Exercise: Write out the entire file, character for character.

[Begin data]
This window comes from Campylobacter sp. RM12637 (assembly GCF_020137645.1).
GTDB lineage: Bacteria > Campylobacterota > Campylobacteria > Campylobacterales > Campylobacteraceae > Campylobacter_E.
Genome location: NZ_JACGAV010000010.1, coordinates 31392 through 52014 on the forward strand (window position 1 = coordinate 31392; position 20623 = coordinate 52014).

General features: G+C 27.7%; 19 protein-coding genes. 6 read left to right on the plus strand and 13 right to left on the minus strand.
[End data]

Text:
This window comes from Campylobacter sp. RM12637 (assembly GCF_020137645.1).
GTDB lineage: Bacteria > Campylobacterota > Campylobacteria > Campylobacterales > Campylobacteraceae > Campylobacter_E.
Genome location: NZ_JACGAV010000010.1, coordinates 31392 through 52014 on the forward strand (window position 1 = coordinate 31392; position 20623 = coordinate 52014).

General features: G+C 27.7%; 19 protein-coding genes. 6 read left to right on the plus strand and 13 right to left on the minus strand.